• Celtic gods were not discrete units. It’s hard to put into words what exactly I mean by that, but I shall try. Whereas in studies of Greco-Roman religion, it can be easy to say things like ‘Athena was the goddess of strategic warfare (amongst other things)’, and thus link a deity inexorably to a field over which they had dominion and control, Celtic gods probably didn’t function in the same way. Instead, they likely functioned more like Egyptian gods, with certain deities linked to or identified with certain regions of the land instead of areas of life. Also like Egyptian gods, there was no one pantheon of gods which all Celtic people worshipped; we don’t have a single godly father like Zeus, or a pantheon of 12 important gods like the Olympians. Instead, we have evidence of literally hundreds of Celtic deities, most only mentioned in one source and then never referenced again, suggesting that gods were localised and specific. There’s no evidence that a family who moved from one end of the country to the other would be familiar with all of the gods of that new location at all.
    One good example of this is actually Cernunnos. Cernunnos is the name that has been given to a horned god. We do have over 50 statues of this deity (although we only have one instance of the name Cernunnos being applied to this deity), but all of these statues were found in Northern Gaul. So, although Cernunnos is often described as a ‘Celtic god’, implying a wide-reaching cult, all the evidence points to him - or whatever version of him was actually worshipped - being a much more localised deity.  
    This points to a system whereby what exactly it meant to be religious was very different. Gods were personal and immediate; a man living in the North of Wales would not make an offering to the same god as a man living in the South of Ireland, even if they both wanted to ensure good luck at the weekend’s hunt. And this is why it is irritating when things like ‘Cernunnos, Celtic god of nature’ and ‘Arianrhod, Celtic goddess of the moon’ show up. 

  • on the same note as above, the Mabinogion isn’t a text of Welsh mythology. It’s a text copied and written by Christians, was intended for an esoteric courtly audience, and mixes typical courtly tropes (e.g. the saucy knights and the swooning dames) with some elements of Welsh folklore, but it’s not a book from which we can deduce a whole bunch about what the Welsh pagans actually believed.
    Even things that are generally accepted to be religious truths, such as Rhiannon being a representation of an important Welsh goddess, aren’t factual - this particular interpretation comes from a dude named WJ Gruffydd, who looked at Irish mythology and decided that Welsh mythology was probably identical. Ireland had a goddess associated with horses named Epona, and Rhiannon in the Mabinogion is shown riding a horse; this, in Gruffydd’s view, was proof that there used to be a Welsh myth where Rhiannon was a horse goddess (and, in his opinion, an actual horse - wtf). There is no evidence whatsoever for this. It was purely conjecture, and yet it’s almost accepted universally as fact.
    There are some things within the Mabinogion that are pretty obviously derived from Welsh mythology, such as Manawydan fab Llŷr (more on this dude below) but it has been so heavily Christianised and euhemerised (meaning that the original myths have been placed into a real world context) that, with none of the original source materials existing, we should be wary of trying to reconstruct the pagan originals from the Christian adaptations.

  • so, one thing we should remember is that ‘Celtic mythology’ as an entire and whole unit of narrative and belief is a real misnomer. There was never a unified society across the whole of Britain who called themselves the Celts. Instead, there are multiple local and regional traditions which are obviously and inevitably linked; tendencies to name rivers after goddesses believed to live there, some shared gods, and generally accepted societal norms. The term ‘Celt’ has been disputed in terms of who exactly it should apply to, when it should apply, and what it actually means. Different people use it in different ways. It’s a pain in all two of my feet.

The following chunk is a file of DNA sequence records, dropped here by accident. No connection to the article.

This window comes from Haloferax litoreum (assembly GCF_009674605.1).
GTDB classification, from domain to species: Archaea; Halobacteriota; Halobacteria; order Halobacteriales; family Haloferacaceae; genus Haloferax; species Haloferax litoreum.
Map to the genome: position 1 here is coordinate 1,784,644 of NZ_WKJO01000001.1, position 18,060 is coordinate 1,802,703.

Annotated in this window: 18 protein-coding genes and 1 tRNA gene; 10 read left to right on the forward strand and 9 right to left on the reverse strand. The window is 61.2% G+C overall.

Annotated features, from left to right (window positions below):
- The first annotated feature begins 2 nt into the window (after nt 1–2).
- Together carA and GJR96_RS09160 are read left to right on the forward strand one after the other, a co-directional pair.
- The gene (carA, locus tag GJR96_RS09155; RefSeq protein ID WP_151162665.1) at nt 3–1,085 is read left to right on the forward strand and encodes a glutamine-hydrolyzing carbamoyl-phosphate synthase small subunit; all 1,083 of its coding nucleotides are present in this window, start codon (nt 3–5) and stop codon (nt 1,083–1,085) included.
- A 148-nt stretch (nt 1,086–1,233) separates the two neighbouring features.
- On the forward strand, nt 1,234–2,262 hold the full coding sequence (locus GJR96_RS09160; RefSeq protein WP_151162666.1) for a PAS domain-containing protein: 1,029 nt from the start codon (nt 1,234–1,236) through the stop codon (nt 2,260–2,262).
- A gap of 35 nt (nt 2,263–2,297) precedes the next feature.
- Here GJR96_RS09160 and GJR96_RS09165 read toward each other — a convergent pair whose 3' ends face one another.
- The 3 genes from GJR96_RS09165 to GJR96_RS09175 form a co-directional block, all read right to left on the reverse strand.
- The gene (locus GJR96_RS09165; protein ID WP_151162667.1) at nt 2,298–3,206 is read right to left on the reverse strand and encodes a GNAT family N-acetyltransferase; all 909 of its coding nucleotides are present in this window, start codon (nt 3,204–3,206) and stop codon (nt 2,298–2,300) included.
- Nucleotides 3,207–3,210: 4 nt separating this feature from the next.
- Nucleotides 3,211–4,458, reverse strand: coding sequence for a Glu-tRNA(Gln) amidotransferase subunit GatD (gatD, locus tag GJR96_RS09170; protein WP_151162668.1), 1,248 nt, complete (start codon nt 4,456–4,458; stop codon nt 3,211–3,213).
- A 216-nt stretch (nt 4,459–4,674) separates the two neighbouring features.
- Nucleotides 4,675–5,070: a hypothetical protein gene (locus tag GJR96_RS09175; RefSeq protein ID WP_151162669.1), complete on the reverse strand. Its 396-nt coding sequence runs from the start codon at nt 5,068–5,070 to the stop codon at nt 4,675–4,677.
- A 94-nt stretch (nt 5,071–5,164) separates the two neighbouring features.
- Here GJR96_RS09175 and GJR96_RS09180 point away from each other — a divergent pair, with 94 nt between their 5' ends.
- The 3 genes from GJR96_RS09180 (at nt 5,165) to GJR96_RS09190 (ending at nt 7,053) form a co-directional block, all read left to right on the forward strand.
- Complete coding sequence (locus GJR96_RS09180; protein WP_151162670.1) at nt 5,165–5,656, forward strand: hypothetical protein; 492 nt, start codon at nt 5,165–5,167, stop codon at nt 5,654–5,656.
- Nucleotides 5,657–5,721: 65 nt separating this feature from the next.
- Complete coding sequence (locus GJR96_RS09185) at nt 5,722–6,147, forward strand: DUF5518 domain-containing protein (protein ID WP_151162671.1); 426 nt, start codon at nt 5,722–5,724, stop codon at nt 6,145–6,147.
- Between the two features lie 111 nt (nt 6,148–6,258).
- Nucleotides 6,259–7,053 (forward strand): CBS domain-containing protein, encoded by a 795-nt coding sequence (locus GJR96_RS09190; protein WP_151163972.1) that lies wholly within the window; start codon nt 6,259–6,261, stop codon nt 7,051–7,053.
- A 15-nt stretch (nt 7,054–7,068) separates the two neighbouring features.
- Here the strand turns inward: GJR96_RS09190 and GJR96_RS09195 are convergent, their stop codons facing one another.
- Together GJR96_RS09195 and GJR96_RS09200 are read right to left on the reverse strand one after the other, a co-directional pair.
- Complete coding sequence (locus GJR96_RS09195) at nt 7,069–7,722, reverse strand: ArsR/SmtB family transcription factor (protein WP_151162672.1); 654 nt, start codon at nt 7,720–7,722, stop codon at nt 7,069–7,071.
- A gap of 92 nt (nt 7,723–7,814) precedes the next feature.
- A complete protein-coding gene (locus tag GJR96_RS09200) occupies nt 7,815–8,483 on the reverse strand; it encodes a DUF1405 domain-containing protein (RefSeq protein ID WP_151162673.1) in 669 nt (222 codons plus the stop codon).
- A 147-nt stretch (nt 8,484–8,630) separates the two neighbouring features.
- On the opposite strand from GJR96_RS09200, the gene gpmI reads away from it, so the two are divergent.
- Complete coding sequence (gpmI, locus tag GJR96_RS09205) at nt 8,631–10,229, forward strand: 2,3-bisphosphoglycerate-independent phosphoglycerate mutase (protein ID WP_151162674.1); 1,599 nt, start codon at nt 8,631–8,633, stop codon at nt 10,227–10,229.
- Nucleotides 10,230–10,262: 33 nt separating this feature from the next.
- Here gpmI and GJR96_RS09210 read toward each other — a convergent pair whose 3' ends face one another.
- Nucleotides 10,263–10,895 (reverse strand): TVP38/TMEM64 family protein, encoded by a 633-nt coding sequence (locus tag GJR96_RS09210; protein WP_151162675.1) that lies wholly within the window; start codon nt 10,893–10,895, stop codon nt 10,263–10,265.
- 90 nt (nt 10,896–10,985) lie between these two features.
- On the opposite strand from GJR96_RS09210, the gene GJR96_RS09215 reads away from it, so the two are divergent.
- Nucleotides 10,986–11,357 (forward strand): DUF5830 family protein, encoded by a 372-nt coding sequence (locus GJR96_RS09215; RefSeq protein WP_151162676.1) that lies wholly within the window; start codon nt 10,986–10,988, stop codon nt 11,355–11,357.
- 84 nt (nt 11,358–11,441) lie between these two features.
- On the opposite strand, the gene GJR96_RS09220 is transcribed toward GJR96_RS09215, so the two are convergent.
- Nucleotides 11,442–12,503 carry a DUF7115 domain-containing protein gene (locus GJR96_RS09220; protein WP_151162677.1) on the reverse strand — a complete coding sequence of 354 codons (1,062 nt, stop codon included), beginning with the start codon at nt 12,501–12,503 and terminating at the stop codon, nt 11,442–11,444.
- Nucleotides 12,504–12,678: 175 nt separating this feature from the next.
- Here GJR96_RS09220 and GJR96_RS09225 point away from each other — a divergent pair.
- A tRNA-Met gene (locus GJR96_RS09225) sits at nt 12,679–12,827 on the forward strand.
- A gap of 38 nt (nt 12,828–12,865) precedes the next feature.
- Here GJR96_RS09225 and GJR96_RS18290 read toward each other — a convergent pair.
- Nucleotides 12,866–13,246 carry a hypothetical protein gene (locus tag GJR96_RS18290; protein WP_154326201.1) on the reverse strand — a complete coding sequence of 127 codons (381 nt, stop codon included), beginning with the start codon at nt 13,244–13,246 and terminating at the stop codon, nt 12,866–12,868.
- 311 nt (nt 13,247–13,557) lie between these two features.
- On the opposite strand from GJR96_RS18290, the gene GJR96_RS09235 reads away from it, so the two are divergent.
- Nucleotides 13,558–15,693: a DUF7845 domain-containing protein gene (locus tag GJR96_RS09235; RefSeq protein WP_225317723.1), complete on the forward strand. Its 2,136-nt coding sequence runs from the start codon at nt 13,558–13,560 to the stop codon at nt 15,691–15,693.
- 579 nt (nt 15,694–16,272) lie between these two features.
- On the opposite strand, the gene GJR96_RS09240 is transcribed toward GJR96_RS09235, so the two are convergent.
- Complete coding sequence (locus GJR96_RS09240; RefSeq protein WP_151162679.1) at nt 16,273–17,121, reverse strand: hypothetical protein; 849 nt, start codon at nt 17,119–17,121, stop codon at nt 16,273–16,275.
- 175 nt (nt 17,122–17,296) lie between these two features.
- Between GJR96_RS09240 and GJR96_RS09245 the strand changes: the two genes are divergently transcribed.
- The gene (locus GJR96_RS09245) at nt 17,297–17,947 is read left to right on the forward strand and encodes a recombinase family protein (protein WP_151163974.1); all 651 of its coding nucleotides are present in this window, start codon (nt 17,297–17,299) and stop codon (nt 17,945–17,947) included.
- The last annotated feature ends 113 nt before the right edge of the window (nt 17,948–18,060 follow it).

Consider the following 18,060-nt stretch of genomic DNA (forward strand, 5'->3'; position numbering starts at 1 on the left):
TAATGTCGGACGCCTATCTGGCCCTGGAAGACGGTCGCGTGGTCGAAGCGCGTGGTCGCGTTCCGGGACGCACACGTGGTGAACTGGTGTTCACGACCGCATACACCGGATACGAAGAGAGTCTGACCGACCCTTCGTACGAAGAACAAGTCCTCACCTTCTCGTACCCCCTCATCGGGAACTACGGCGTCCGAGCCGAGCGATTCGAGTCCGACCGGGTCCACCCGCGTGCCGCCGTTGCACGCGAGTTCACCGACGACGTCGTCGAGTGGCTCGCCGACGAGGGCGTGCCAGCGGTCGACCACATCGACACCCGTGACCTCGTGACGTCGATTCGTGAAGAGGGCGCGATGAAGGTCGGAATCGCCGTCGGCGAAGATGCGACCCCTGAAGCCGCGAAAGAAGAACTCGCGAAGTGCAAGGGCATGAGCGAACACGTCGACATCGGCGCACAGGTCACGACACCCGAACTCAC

We have evidence that a lot of their beliefs were shared or derived from the same root - there are obvious similarities and cognates between Welsh and Irish mythology, such as the Irish god Manannán mac Lir and the Welsh king Manawydan fab Llŷr, referenced in the Mabinogion, but this doesn’t mean that they were essentially interchangeable. A lot of older scholars, such as Gruffydd mentioned above, believed that they were, and a lot of what we ‘know’ about Welsh mythology comes from what we do know about Irish mythology. This is Bad Practice with a capital B and P (and also B and S). 

  • there is some actual stuff we can genuinely infer, but I can’t even begin to cover the basics here because I will actually die. If you have any specific questions (e.g. the Celtic ideas of the Otherworld or the roles of male and female deities) then I can do a more focused reply on that! Otherwise, I will leave you with a handy little bibliography.

Sources:

  • Studia Celtica - a journal on Celtic studies, produced in Wales (and annoyingly not available online - the bane of my academic life)
  • The Mabinogion translated by Sioned Davies - this has a really good introduction to Welsh religion and the problems of trying to reconstruct it, as well as a lot of stuff that can be reconstructed. Stay away from Charlotte Guest’s translation if you want a more accurate one.
  • Jeffrey Gantz’s various translations of Welsh and Irish works - he’s done an Irish Mythology compilation with a load of good background and context, available from Penguin. 
  • The Mammoth Book of Celtic Myths and Legends - Peter Berresford-Ellis - this is not a scholarly book and it falls into a lot of the pitfalls I’ve mentioned above, but as long as you’re aware of these pitfalls, it’s a good book for just seeing the narrative traditions .
  • Pagan Britain - Ronald Hutton - useful for seeing some of the modern misinterpretations / reinterpretations of Celtic stuff and how they link to the actual sources. 
  • One final Internet source - the Celtic Encylopaedia! It’s basically a compilation of a lot of out-of-copyright translations of Medieval texts. It’s handy if you want to read more of the stories, but there’s obviously not a great deal of actual info here. 

And now my fingers hurt.

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Excessively Rare Celtic Gold Armring, Early 5th-4th Century BC

The ornament on this bracelet, with the faces showing the mouth as a straight line and with slanting eyes is typically ‘Celtic’ while the palmette leaf design is directly copied from the Greeks. In Greek art this palmette appears frequently, as here, as the termination feature at the foot of a design.